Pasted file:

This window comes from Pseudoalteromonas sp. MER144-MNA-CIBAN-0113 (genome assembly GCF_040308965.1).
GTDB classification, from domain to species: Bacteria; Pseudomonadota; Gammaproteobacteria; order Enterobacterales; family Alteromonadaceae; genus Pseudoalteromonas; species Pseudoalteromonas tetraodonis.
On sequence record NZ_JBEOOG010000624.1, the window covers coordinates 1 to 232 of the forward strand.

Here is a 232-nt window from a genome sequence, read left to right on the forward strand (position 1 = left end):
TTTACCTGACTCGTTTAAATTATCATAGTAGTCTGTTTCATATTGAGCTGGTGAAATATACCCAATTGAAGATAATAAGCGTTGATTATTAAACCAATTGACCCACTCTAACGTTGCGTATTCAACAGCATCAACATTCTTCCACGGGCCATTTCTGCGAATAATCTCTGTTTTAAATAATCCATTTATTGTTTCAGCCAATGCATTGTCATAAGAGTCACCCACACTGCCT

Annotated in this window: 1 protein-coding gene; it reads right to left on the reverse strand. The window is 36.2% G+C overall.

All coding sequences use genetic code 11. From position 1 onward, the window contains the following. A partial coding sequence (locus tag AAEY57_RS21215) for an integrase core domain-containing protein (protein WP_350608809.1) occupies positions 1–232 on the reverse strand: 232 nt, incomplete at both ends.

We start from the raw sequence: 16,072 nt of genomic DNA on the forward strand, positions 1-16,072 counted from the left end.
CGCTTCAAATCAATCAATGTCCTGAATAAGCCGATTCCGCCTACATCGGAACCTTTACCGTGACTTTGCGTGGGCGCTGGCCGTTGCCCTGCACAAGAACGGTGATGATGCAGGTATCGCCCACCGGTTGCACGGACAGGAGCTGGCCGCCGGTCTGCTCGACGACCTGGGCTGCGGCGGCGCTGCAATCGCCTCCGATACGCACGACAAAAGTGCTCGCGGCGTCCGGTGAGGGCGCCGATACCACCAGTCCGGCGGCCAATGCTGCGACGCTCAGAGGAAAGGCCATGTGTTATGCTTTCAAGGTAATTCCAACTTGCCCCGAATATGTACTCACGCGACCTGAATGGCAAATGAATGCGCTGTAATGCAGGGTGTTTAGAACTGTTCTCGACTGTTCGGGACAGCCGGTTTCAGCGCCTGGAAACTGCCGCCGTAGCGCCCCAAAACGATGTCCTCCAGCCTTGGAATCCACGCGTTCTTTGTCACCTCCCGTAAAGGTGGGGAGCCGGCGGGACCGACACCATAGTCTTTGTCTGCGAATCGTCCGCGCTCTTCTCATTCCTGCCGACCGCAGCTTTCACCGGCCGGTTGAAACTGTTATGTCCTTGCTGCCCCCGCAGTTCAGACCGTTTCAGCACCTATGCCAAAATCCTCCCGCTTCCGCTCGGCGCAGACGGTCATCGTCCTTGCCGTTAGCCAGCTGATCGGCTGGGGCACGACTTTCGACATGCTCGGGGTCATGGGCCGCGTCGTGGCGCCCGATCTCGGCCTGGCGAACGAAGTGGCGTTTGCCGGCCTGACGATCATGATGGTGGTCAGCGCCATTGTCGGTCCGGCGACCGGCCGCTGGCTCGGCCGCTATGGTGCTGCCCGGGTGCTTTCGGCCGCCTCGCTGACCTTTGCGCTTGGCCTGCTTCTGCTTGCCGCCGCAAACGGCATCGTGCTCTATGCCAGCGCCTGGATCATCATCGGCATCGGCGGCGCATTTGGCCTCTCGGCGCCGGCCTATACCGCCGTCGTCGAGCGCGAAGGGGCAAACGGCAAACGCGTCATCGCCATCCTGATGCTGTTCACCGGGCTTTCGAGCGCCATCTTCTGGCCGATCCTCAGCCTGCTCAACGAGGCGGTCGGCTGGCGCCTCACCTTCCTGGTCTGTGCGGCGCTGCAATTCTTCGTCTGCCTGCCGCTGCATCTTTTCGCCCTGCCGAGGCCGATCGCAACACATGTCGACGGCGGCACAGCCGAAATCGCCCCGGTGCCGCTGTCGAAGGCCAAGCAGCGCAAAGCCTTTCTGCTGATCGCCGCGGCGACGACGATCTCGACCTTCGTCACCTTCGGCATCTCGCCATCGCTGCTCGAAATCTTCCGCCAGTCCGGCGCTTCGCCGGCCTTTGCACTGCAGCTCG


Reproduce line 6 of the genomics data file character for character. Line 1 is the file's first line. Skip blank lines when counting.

Annotated in this window: 1 protein-coding gene; it reads right to left on the reverse strand. The window is 36.2% G+C overall.